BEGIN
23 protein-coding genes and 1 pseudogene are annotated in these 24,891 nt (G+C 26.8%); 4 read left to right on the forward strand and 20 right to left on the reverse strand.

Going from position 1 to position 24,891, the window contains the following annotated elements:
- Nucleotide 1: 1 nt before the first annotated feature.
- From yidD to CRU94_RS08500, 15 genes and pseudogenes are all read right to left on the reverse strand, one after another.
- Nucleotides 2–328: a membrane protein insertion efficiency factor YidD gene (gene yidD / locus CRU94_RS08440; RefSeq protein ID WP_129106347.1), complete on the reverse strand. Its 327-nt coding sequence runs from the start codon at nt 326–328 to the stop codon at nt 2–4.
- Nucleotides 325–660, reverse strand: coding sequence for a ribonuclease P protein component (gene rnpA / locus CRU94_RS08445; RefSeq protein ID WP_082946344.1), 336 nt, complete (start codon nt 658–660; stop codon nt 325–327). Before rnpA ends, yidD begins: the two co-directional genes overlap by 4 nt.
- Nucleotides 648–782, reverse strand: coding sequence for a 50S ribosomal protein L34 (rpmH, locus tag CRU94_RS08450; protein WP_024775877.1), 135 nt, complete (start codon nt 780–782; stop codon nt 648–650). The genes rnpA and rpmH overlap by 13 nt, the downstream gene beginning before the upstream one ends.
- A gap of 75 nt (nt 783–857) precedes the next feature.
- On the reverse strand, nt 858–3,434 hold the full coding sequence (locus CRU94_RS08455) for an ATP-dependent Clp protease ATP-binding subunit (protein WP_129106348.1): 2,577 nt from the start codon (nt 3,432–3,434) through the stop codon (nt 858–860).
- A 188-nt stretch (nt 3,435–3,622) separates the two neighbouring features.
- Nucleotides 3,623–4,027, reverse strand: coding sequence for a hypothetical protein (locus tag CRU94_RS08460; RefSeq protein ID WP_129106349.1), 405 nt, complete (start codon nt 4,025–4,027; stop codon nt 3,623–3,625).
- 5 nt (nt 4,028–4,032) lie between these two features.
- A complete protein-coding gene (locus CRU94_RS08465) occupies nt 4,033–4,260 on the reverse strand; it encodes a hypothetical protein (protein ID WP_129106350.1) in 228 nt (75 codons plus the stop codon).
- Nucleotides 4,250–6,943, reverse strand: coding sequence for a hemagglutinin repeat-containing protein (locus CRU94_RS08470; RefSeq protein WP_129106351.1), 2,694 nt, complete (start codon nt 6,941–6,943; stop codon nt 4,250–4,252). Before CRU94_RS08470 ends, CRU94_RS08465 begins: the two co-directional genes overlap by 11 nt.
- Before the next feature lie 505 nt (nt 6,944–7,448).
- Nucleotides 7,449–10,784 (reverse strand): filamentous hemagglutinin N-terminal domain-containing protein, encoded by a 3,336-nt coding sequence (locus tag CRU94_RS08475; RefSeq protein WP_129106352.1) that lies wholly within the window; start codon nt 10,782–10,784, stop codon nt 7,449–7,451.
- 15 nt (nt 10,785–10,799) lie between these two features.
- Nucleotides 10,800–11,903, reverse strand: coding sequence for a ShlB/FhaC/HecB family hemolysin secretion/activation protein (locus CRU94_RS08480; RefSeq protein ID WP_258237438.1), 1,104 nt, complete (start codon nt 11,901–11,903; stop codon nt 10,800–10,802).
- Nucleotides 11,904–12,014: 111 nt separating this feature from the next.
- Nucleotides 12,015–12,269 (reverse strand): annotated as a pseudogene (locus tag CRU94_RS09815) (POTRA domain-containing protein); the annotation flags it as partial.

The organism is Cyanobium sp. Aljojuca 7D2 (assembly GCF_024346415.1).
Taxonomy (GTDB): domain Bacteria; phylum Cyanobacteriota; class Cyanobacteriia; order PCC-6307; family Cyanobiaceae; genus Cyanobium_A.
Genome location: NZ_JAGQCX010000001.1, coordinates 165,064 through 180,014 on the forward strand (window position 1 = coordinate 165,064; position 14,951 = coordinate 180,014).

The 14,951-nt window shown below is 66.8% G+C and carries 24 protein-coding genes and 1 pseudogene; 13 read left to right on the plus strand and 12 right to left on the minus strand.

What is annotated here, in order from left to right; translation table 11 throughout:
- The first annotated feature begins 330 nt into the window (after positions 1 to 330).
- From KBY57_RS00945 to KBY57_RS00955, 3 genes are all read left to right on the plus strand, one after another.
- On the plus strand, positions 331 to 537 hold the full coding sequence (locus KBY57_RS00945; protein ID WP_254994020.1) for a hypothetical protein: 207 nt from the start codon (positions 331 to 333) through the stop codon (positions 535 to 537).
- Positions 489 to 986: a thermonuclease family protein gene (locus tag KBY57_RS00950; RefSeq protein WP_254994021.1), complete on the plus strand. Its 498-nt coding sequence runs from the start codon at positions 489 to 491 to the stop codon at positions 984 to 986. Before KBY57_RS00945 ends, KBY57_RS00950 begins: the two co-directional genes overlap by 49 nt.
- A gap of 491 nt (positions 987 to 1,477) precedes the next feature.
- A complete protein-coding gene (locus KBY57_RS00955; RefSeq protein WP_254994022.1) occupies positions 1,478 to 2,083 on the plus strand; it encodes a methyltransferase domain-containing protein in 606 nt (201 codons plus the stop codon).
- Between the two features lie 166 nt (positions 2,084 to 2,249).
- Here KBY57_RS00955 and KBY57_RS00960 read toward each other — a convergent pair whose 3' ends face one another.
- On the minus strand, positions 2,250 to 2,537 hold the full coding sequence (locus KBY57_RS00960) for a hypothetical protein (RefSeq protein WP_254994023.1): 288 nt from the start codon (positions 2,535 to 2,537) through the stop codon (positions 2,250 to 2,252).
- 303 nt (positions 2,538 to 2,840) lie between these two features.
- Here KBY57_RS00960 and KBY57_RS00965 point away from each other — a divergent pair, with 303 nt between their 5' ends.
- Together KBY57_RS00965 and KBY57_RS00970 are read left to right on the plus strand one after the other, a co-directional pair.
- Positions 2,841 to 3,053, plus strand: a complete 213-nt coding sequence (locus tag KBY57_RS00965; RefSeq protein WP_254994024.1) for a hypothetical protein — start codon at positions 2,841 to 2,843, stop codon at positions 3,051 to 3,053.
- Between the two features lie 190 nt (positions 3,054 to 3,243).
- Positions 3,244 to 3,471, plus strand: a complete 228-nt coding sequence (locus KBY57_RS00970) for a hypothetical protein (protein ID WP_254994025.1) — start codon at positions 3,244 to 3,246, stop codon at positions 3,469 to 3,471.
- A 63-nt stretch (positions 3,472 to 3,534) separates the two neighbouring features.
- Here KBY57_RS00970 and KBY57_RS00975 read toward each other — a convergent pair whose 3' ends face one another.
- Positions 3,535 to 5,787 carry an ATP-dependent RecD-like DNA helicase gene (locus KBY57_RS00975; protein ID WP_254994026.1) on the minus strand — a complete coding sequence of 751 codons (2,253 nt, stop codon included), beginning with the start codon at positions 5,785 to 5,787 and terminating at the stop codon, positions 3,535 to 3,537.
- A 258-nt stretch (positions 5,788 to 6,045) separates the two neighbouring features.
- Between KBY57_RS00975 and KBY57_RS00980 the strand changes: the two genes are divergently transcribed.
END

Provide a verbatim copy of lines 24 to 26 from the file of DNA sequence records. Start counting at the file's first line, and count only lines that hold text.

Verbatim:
The 14,951-nt window shown below is 66.8% G+C and carries 24 protein-coding genes and 1 pseudogene; 13 read left to right on the plus strand and 12 right to left on the minus strand.

What is annotated here, in order from left to right; translation table 11 throughout:
- The first annotated feature begins 330 nt into the window (after positions 1 to 330).